Social Entrepreneurship

Social Entrepreneurship

To Act as if and Make a Difference

Björn Bjerke and Mathias Karlsson

This informative book examines some social entrepreneurs in practice in several countries whilst concentrating on entrepreneurs in the third sector. The authors call them citizen entrepreneurs. Such people are not only becoming more common but also more necessary in the world of today.

Chapter 9: Some theoretical reflections

Björn Bjerke and Mathias Karlsson

Subjects: business and management, entrepreneurship, social entrepreneurship, development studies, social entrepreneurship, politics and public policy, social entrepreneurship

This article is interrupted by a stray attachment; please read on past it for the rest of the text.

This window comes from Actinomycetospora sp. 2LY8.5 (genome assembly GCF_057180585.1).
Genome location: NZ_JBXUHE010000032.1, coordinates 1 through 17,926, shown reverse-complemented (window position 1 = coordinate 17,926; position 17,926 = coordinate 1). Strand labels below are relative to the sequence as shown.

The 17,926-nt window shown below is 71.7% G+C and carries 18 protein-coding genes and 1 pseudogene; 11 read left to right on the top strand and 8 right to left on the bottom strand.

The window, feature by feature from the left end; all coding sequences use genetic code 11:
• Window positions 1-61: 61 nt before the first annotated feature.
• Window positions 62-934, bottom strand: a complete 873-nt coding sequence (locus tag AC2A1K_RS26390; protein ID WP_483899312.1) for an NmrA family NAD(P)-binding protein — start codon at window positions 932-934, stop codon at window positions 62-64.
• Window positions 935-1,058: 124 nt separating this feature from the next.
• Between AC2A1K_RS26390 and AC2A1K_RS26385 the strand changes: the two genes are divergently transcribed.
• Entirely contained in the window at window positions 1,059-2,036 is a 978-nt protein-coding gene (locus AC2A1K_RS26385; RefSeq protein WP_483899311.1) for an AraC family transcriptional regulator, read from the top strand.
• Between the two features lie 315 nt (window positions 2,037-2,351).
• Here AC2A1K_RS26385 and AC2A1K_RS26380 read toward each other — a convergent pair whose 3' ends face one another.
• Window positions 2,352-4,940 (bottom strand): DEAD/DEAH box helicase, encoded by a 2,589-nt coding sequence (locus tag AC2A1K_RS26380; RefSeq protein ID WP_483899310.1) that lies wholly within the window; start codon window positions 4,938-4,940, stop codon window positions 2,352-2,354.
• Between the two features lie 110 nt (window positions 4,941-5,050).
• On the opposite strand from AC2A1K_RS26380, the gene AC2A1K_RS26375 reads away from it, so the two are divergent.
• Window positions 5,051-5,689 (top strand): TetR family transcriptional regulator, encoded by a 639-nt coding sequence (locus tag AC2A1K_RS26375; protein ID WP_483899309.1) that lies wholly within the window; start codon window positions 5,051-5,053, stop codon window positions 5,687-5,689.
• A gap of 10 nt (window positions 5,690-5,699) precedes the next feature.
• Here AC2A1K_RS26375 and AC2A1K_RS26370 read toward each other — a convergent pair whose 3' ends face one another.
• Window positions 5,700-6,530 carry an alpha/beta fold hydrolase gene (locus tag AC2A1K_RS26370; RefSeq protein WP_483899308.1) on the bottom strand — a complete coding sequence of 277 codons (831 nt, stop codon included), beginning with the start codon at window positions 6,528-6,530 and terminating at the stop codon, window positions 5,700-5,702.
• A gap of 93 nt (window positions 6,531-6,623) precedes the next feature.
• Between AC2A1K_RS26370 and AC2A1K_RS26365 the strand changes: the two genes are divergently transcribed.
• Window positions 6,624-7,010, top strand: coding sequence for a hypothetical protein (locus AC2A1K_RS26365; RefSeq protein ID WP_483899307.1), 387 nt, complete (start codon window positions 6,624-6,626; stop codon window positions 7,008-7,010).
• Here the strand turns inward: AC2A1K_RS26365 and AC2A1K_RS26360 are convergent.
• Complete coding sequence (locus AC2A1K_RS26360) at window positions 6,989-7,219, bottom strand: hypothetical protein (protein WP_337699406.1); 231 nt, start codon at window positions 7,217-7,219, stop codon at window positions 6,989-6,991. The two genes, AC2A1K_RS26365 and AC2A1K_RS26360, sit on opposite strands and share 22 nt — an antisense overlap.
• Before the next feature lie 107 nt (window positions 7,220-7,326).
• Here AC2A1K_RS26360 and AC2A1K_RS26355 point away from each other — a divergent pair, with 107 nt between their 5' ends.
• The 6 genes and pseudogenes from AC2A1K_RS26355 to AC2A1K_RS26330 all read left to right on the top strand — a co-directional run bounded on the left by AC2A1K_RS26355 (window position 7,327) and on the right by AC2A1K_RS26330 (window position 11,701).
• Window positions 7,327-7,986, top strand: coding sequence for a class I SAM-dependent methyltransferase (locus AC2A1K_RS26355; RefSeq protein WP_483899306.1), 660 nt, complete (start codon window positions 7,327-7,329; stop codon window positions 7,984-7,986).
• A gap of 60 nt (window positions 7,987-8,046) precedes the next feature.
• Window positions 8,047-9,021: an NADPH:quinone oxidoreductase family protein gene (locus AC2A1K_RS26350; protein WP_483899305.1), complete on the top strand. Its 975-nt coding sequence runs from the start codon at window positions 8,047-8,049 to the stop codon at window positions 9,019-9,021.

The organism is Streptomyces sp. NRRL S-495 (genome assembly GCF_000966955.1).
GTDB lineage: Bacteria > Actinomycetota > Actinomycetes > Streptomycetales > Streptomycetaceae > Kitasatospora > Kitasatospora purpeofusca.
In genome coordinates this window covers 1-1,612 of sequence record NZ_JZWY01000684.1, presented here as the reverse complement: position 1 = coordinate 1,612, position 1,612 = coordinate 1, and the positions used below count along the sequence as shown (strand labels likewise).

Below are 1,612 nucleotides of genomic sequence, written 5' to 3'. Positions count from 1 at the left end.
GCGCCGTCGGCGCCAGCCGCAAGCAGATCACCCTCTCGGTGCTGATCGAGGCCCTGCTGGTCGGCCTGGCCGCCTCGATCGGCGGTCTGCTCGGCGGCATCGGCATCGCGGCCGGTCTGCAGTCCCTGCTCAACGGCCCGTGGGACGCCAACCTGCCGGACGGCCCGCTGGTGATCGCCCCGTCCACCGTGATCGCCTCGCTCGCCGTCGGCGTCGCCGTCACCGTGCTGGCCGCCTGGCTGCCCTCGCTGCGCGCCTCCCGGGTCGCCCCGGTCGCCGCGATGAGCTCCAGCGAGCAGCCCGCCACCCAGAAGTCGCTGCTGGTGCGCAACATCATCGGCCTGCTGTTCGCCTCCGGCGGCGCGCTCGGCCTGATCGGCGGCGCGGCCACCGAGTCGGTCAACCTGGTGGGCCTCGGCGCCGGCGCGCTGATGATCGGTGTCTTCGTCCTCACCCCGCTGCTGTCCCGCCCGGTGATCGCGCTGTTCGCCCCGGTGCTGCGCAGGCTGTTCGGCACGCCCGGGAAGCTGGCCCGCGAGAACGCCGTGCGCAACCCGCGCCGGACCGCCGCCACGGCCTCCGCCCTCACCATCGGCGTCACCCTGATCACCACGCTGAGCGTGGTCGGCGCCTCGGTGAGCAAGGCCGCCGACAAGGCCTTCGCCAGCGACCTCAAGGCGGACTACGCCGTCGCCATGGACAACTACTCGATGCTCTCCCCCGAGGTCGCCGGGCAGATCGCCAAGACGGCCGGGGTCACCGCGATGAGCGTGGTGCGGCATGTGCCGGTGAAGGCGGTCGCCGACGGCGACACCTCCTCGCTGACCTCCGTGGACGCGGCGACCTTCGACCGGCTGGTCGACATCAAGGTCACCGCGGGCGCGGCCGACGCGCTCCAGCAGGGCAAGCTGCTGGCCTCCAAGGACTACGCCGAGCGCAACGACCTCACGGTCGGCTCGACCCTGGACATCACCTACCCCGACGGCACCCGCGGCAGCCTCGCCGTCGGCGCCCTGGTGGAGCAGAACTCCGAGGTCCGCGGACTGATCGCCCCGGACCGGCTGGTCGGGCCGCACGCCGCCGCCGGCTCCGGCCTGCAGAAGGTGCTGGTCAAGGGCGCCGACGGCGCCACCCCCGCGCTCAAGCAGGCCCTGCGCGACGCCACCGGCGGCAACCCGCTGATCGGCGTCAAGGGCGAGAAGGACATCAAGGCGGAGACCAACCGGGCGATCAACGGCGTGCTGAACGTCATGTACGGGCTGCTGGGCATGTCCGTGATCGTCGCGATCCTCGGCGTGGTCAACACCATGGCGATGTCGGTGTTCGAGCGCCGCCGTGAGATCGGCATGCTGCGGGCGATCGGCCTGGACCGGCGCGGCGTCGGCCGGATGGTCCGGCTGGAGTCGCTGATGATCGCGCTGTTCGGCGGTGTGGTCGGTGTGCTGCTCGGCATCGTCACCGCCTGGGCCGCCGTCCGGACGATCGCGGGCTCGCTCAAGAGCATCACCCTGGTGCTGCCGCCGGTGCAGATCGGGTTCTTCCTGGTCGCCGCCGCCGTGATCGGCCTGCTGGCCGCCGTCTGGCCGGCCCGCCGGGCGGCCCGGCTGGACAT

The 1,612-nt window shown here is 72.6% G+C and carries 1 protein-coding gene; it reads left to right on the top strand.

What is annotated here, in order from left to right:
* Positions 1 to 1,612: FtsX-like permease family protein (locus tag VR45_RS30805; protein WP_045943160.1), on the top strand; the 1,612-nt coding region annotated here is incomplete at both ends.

Some theories that we have found useful in our work are: The concept couple space and place. Theories for how a researcher tries to understand entrepreneurship as opposed to explain it. Dialogues as a research method compared with interviews. Let us look at these groups one at a time. The concepts of ‘space’ (Raum in German; espace in French) and ‘place’ (Ort in German; lieu in French) are basic components of the lived world and we take them for granted. We notice the absence of space when we are pressured and the absence of place when we are lost (Tuan, 1977). And because we take them for granted, we normally deem them not worthy of separate treatment. Also taken for granted is the fact that we are ‘put in a situation’ in space and place to begin with, that space and place existed a priori of our existence on earth. Just because we say that we cannot choose in this matter, we believe we do not have to think about such basic facticity to start with (Casey, 1997). However, when we think about the two concepts, they may assume unexpected meanings and raise questions we have not thought to ask (Tuan, 1977). In fact, space as well as place can be very complicated concepts, which is all the more confusing because, at first glance, they appear so obvious and common sense. After all, it is impossible to think of the world without the two (Cresswell, 2004, p. 124).

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